Amazon Follows Apple in Complying with China's Internet Crackdown
Just a few days after Apple eliminated VPNs from the App Store in China, Amazon too has decided to comply with the country’s new internet censorship law, working via its partner in the region.
A Chinese company called Beijing Sinnet Technology that operates Amazon Web Services there has emailed its local customers a letter advising them to cease any and all use of VPNs and other anonymization and encryption technologies that could allow them to get past the “Great Firewall” and connect to global content.
"If users don't comply with the guidance, the offered services and their websites can be shut down," said one Sinnet customer service rep, speaking to the New York Times. "We the operators also check routinely if any of our users use these softwares [sic] or store illegal content."
China recently passed a new cybersecurity law that requires that companies, including foreign cloud providers, store their data within China, imposes security checks on companies in sectors like finance and communications, requires citizens to use their real names for messaging services and prohibits the use of VPNs and networks like the Tor Project, which provides privacy for users and covers their internet tracks, essentially making it impossible for the government to trace them. Recent guidance also said that Communist Party members can be punished for viewing “illegal sites” and that citizens must register all social media accounts, be they foreign or local.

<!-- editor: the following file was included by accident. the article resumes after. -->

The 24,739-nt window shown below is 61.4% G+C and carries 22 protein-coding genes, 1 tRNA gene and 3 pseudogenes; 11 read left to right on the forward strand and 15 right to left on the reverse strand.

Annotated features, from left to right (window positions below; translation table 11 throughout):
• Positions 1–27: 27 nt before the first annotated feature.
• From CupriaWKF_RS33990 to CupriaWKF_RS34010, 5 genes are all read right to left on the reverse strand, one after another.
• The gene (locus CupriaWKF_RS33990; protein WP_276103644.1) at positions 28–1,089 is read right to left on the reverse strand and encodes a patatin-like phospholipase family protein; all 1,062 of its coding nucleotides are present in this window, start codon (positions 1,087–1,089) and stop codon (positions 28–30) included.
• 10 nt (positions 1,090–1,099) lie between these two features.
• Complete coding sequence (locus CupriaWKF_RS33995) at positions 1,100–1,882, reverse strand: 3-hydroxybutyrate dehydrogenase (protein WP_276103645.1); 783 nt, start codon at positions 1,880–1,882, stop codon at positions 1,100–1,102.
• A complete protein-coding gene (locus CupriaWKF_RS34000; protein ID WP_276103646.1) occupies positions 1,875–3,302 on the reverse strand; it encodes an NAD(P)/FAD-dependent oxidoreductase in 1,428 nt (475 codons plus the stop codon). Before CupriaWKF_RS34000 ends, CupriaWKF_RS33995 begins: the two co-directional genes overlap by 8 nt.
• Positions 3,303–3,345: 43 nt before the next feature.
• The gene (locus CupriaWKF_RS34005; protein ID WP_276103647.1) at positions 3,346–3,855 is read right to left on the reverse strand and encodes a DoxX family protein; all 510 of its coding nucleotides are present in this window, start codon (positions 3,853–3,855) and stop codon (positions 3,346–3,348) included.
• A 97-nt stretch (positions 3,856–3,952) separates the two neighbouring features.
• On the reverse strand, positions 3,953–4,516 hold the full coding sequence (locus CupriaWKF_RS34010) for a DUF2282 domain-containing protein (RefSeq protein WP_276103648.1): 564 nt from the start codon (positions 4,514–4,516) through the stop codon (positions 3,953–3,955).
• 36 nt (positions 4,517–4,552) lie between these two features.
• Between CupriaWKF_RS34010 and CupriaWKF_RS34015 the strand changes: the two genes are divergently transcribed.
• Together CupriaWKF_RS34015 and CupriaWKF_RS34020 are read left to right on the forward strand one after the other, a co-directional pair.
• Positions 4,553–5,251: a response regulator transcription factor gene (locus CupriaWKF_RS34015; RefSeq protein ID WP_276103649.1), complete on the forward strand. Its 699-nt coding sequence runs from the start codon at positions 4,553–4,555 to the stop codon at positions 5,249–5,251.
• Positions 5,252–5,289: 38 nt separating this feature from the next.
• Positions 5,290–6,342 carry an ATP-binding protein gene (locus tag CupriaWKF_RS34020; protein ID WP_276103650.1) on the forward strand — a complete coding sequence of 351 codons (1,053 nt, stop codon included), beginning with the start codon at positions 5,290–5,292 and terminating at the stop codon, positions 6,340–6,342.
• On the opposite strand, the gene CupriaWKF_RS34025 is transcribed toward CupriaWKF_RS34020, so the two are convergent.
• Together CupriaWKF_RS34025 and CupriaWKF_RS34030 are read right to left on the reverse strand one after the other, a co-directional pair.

China’s stated reasoning is to better fight cybercrime and terrorism—reason that Russia recently gave for a similar move to limit privacy on the ‘net.
Apple over the weekend removed up to 60 VPN apps from the App Store in order to comply with the laws, and said that it would build a data center in China to house user information.
The compliance by US tech giants comes ahead of the 19th Communist Party National Congress, during which time there is heightened sensitivity in government about dissenting online voices.
Source: Information Security Magazine